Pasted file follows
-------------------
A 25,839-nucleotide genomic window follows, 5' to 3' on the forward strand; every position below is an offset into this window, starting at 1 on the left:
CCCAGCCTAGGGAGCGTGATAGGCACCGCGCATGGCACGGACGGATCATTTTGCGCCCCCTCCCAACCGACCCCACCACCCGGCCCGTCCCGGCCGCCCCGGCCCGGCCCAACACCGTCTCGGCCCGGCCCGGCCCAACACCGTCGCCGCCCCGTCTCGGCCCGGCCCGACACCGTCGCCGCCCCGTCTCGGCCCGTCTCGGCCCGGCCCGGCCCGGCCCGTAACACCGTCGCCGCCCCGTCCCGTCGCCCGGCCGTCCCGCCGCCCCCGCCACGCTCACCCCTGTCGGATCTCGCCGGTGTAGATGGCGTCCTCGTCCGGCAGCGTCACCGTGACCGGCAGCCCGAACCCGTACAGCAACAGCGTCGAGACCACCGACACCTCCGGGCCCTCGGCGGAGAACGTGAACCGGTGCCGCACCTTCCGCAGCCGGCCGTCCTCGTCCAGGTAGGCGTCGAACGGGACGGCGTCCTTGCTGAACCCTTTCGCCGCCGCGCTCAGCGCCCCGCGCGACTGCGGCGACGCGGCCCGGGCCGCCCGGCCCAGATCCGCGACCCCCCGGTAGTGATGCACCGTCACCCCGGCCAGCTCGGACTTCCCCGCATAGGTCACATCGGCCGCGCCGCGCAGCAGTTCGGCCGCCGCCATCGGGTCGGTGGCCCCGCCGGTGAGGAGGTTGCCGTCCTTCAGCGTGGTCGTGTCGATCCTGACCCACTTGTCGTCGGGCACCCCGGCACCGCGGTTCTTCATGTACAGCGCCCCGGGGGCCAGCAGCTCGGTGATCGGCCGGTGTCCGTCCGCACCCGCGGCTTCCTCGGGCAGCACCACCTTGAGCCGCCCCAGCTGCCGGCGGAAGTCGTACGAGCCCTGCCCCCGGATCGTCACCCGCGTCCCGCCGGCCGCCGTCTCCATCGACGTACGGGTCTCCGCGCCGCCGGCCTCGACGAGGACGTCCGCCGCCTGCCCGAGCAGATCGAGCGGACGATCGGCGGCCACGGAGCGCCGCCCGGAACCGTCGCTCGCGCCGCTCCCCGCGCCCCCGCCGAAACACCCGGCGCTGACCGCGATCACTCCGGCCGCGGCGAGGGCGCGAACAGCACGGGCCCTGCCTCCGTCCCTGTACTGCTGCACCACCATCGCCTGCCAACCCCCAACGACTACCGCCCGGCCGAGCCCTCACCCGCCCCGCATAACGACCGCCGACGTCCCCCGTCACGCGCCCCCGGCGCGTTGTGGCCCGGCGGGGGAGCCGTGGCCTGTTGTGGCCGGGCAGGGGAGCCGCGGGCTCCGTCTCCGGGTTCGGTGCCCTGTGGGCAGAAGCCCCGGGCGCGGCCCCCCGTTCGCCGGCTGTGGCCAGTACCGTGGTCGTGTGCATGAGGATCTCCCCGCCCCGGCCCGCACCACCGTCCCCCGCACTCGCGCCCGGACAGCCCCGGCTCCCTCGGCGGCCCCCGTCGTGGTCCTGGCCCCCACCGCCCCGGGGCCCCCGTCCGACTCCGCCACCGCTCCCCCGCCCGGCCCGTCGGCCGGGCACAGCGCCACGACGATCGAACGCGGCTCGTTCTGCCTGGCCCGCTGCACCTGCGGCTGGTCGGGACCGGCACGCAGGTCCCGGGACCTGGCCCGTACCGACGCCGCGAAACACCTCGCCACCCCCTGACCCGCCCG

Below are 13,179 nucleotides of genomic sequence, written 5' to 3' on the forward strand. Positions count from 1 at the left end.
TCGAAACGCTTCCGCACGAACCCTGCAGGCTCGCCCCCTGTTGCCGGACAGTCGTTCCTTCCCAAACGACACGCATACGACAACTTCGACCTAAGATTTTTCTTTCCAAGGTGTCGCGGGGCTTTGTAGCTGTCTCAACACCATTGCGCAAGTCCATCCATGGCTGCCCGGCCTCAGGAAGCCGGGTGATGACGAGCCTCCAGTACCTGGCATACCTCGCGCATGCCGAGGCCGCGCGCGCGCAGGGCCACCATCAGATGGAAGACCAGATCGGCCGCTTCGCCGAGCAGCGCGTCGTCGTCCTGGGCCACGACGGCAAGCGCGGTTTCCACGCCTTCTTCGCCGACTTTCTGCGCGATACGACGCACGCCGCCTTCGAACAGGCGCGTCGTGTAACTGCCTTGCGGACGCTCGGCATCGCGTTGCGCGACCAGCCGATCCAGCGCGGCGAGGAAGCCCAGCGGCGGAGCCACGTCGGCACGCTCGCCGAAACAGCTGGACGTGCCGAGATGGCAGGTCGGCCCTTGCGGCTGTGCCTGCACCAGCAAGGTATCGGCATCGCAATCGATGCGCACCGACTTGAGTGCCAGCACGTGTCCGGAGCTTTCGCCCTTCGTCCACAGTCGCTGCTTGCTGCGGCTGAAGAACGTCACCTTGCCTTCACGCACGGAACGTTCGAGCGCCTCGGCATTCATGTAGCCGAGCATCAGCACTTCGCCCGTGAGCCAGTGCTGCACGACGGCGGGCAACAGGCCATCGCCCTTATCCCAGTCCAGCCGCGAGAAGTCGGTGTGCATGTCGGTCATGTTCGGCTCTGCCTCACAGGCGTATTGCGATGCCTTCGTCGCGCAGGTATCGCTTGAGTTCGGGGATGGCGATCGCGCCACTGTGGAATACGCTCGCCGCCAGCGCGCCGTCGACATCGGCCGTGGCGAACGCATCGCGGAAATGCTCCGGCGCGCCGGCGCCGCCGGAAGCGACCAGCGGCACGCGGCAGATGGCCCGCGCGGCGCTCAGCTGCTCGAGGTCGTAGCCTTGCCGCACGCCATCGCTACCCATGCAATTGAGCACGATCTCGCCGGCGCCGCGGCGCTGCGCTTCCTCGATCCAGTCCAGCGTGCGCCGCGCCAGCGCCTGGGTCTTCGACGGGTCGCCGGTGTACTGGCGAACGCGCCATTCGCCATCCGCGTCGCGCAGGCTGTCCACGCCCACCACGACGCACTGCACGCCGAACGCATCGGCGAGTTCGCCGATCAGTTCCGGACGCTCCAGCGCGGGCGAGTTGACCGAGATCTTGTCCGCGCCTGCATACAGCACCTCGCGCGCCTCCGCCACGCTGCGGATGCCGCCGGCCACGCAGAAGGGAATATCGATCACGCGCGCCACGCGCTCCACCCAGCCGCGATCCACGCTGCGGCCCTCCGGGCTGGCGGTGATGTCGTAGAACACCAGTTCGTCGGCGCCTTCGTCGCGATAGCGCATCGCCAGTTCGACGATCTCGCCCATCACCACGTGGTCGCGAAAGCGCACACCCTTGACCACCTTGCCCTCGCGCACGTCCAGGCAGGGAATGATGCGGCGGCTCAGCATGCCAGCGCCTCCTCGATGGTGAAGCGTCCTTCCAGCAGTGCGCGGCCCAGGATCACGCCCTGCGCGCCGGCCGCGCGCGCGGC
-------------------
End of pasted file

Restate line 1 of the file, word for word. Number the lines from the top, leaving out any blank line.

A 25,839-nucleotide genomic window follows, 5' to 3' on the forward strand; every position below is an offset into this window, starting at 1 on the left: